Lenovo reported record sales during the fiscal quarter that ended December 31st, and the company recorded profits of $153 million, or about 54 percent higher than the same period a year earlier.
Most of that revenue came from sales of traditional PCs. But the company also sold more than 6.5 million phones, with nearly half of those being smartphones. Lenovo now has “double digit” market share for smartphones sold in China.
The company also says it’s seeing “strong momentum” for tablets, but we haven’t seen any actual sales figures.
Lenovo introduced a number of new tablets at CES this year, including:
- Lenovo IdeaPad A2 – 9 inch tablet with Android 4.0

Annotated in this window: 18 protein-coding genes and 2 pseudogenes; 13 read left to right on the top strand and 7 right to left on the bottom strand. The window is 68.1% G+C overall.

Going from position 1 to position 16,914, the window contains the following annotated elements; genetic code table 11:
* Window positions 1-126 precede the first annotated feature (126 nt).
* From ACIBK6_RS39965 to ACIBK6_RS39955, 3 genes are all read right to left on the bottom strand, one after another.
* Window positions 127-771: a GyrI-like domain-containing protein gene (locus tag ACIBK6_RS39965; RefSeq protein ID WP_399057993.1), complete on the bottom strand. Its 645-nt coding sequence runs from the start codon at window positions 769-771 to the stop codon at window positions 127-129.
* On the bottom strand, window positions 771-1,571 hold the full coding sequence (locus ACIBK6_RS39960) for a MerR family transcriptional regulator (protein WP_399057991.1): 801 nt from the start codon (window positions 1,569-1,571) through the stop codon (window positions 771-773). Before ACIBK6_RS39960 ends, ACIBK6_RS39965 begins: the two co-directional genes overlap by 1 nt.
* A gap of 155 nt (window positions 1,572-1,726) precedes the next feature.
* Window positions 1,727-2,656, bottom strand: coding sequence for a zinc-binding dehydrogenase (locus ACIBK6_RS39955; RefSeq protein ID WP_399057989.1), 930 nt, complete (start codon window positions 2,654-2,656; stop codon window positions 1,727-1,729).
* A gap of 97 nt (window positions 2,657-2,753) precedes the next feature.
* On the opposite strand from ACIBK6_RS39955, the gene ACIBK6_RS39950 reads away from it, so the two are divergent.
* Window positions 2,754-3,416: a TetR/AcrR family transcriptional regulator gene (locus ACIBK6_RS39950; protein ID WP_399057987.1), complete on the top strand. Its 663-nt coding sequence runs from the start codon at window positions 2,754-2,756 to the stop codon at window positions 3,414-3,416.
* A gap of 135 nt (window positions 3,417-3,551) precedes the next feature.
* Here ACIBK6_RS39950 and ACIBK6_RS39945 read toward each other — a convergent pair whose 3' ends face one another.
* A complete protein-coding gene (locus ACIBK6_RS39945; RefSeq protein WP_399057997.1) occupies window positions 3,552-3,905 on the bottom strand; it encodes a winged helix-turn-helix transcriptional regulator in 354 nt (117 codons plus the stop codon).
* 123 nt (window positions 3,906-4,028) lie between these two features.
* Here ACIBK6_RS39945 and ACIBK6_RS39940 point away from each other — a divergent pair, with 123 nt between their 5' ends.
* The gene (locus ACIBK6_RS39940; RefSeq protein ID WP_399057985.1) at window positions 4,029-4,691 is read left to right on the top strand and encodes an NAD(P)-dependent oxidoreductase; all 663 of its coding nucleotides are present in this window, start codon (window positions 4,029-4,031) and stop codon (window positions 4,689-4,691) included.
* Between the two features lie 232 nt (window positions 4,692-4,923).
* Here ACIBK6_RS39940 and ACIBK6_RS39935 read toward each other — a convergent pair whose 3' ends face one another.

- Lenovo IdeaPad S2 7 – 7 inch tablet with 1280 x 800 pixel screen
- Lenovo IdeaPad S2 10 – 10.1 inch Tegra 3 tablet with laptop dock
- Lenovo IdeaTab K2 – 10.1 inch Tegra 3 tablet with 1080p display
It’s not clear which of these tablets will be released globally. I suspect the IdeaPad S2 7 (and a 5 inch model) may only go on sale in China, for instance.
But Lenovo is taking a bit of a shotgun approach toward the tablet space, with a number of models with different screen sizes, processors, and other features.
While I’m skeptical of claims that we’ll be in a “post-PC” world anytime soon, smartphones are already outshipping personal computers. Lenovo’s move into the smartphone and tablet space could help the company if PC sales do begin to dip… but even if PC sales continue to be strong, PC makers like Lenovo that can successfully launch new lines of products that move beyond traditional PCs stand to profit.
And that’s probably why it feels like nearly every PC maker has a tablet to sell you these days… even if most of them aren’t selling very well.